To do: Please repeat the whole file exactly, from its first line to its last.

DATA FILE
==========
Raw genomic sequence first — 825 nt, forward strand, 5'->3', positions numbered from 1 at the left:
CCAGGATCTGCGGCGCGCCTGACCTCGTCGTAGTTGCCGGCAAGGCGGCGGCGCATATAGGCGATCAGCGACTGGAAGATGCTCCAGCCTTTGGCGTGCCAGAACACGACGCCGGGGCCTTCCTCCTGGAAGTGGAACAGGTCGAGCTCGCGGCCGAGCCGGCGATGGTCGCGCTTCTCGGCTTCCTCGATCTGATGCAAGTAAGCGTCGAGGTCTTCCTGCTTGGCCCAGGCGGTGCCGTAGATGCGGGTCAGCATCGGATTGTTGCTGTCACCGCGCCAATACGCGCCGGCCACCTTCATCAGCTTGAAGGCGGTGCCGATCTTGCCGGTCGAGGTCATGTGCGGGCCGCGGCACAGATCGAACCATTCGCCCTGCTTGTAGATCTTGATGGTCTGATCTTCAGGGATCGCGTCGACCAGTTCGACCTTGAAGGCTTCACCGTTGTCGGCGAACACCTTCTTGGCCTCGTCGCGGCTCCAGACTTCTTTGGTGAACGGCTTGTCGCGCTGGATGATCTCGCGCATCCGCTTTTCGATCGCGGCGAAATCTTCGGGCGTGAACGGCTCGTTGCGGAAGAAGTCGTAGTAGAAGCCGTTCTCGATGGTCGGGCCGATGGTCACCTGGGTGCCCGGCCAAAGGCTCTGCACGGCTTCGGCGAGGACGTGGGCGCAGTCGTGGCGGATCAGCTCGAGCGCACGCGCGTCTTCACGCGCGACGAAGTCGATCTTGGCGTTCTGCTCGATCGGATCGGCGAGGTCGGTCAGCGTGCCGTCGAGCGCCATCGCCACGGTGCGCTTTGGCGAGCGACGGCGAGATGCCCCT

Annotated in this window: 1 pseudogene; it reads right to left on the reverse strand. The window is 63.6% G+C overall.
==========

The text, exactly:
Raw genomic sequence first — 825 nt, forward strand, 5'->3', positions numbered from 1 at the left:
CCAGGATCTGCGGCGCGCCTGACCTCGTCGTAGTTGCCGGCAAGGCGGCGGCGCATATAGGCGATCAGCGACTGGAAGATGCTCCAGCCTTTGGCGTGCCAGAACACGACGCCGGGGCCTTCCTCCTGGAAGTGGAACAGGTCGAGCTCGCGGCCGAGCCGGCGATGGTCGCGCTTCTCGGCTTCCTCGATCTGATGCAAGTAAGCGTCGAGGTCTTCCTGCTTGGCCCAGGCGGTGCCGTAGATGCGGGTCAGCATCGGATTGTTGCTGTCACCGCGCCAATACGCGCCGGCCACCTTCATCAGCTTGAAGGCGGTGCCGATCTTGCCGGTCGAGGTCATGTGCGGGCCGCGGCACAGATCGAACCATTCGCCCTGCTTGTAGATCTTGATGGTCTGATCTTCAGGGATCGCGTCGACCAGTTCGACCTTGAAGGCTTCACCGTTGTCGGCGAACACCTTCTTGGCCTCGTCGCGGCTCCAGACTTCTTTGGTGAACGGCTTGTCGCGCTGGATGATCTCGCGCATCCGCTTTTCGATCGCGGCGAAATCTTCGGGCGTGAACGGCTCGTTGCGGAAGAAGTCGTAGTAGAAGCCGTTCTCGATGGTCGGGCCGATGGTCACCTGGGTGCCCGGCCAAAGGCTCTGCACGGCTTCGGCGAGGACGTGGGCGCAGTCGTGGCGGATCAGCTCGAGCGCACGCGCGTCTTCACGCGCGACGAAGTCGATCTTGGCGTTCTGCTCGATCGGATCGGCGAGGTCGGTCAGCGTGCCGTCGAGCGCCATCGCCACGGTGCGCTTTGGCGAGCGACGGCGAGATGCCCCT

Annotated in this window: 1 pseudogene; it reads right to left on the reverse strand. The window is 63.6% G+C overall.